Products You May Like
The memory is still seared in my mind: Sanaa Lathan, chin up, a basketball clutched to her chest like a lifeline. I was a child sitting in front of the television; Love & Basketball was on BET. Lathan’s Monica Wright was the first Black female I’d ever watched on TV who actually reminded me of myself. Like me, Monica whined when she got her hair combed, hated wearing dresses, and was continually desperate to rush outside and play with the boys. But it was the way Lathan would furrow her brow in determination that stuck with me as I grew. I longed for that fearlessness—both Monica’s and Lathan’s.
Today, Lathan has channeled that fearlessness into a lasting Hollywood legacy. As a leading actress in both beloved films such as Brown Sugar and The Best Man as well as shows like The Affair and In The House, Lathan has built a body of work that brings her (and her fans) immense pride. “It feels great to know that all of the sweat and tears and all of the rejection, all of the times you were on the floor saying, ‘I want to give up,’ that it all was worth it,” she told ELLE. “Thankfully people are touched by [my work] in different ways.”
Most recently, Lathan took on the role of Naomi Hicks, a Black Jewish investigative journalist on Netflix’s drama Hit & Run, which is currently on the streaming service’s Top 10 list. In the gritty mystery, Lathan plays the ex-lover of Segev (Lior Raz), whose wife was killed in a hit-and-run accident. As a reporter for New York Magazine, Hicks uses her connections and forensic skills to solve the mystery of her death.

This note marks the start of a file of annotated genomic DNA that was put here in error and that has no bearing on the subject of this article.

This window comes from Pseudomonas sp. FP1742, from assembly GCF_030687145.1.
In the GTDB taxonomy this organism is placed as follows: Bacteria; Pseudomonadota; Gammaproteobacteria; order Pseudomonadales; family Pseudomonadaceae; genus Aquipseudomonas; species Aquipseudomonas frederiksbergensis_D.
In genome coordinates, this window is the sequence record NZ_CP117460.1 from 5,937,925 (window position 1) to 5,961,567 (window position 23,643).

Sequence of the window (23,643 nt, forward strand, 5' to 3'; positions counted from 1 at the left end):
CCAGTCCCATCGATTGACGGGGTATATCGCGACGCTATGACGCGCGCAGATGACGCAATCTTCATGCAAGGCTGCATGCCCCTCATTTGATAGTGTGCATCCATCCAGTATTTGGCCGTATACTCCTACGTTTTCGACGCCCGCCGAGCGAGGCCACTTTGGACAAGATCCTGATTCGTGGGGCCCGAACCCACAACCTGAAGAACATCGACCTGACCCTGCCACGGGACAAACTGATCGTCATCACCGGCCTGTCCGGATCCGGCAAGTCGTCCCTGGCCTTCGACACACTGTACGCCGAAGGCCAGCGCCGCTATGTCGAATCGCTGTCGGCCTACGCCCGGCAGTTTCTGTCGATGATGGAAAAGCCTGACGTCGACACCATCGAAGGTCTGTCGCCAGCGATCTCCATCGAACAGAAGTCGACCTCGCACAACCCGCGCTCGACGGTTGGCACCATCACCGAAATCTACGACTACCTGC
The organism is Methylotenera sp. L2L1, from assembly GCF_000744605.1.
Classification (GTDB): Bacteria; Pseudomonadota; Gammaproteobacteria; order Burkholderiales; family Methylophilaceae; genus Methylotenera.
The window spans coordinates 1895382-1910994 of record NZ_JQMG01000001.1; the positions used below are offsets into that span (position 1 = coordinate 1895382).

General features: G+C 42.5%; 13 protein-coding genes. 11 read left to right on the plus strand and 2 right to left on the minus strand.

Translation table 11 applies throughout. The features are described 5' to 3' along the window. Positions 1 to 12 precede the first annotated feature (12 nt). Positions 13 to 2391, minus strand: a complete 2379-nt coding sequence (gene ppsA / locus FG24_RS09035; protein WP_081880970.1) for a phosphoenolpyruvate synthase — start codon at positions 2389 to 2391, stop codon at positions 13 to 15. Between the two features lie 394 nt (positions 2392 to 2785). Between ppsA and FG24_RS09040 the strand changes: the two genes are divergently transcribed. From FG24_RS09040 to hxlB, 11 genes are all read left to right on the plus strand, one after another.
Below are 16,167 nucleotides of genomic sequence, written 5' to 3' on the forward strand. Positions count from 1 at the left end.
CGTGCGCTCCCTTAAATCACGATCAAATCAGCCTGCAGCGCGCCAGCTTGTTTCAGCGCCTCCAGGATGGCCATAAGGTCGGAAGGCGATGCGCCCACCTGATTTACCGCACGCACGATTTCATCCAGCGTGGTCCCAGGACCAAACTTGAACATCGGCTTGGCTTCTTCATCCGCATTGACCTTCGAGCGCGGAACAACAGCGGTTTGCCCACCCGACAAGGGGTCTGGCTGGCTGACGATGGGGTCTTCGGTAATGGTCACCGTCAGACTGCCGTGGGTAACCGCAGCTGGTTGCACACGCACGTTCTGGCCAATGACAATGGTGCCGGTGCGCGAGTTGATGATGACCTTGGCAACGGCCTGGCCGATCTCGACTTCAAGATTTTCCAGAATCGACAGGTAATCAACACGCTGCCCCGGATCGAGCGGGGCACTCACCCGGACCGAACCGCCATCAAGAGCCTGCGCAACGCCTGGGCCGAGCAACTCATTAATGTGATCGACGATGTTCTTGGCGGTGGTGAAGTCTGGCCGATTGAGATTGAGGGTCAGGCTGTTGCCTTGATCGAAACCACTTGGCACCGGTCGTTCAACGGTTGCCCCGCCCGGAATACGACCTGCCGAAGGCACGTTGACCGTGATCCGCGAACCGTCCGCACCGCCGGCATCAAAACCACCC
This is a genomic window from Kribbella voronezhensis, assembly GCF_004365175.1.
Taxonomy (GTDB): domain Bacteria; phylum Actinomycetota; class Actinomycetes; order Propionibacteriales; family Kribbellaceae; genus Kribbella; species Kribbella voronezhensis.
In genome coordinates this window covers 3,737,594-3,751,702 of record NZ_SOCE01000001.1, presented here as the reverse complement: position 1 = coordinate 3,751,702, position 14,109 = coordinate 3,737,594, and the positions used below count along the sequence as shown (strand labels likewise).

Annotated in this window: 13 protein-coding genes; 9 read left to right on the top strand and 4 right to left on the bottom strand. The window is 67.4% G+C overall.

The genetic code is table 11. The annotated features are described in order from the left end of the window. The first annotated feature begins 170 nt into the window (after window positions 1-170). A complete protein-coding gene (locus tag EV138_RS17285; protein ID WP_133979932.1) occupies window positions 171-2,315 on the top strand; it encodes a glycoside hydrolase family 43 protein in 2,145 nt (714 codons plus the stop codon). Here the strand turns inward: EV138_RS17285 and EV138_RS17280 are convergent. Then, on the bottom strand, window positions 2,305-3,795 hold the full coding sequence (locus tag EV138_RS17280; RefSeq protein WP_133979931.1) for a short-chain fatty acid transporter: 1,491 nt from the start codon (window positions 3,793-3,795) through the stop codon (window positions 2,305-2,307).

Next up for Lathan is a role on season 3 of HBO’s acclaimed drama Succession, in which she’ll play attorney Lisa Arthur. The cast and crew are under intense scrutiny not to let any spoilers slide, so Lathan would only reveal that her character is “high-powered” and “fierce.”
But that’s Lathan’s comfort zone; she’s always gravitated toward characters with an edge. And as she approaches her 50th birthday in September, she shows zero desire to slow down. “I feel like I’ll be [working in Hollywood] until I’m like Ruby Dee because it’s what I love to do,” she says. “It’s what makes me happiest when getting out of bed in the morning.”
Ahead, I had the chance to catch up with the legendary actress to discuss her role on Hit & Run and the upcoming season of Succession, her future career plans as a director, and the impact of her legacy.
What grabbed your attention when you first read the Hit & Run script?
Hit & Run, on the page, was so exciting, and that’s rare sometimes. I always know I have a good script when I can read it cover-to-cover without interruptions. They gave me four scripts, and I sat down and read them all in one sitting. I couldn’t wait to meet to find out what happened in the rest of the script.
How did you prepare for the role of Naomi Hicks?
I talked to Yavilah McCoy, a third-generation, African-American Jewish woman who advocates for Jews of color in America. She’s very committed to Judaism, as she is to activism. I also have a cousin who’s a journalist, [so] I talked to her about what drives her to get a story and what does it feel like to go after something non-stop to get to the truth. With the help of the two of them, I was able to make up my Naomi character.
So many actors have said one of their favorite shows is Succession, and if they could act on any set, it’d be Succession. What has your experience been so far working with the cast and crew?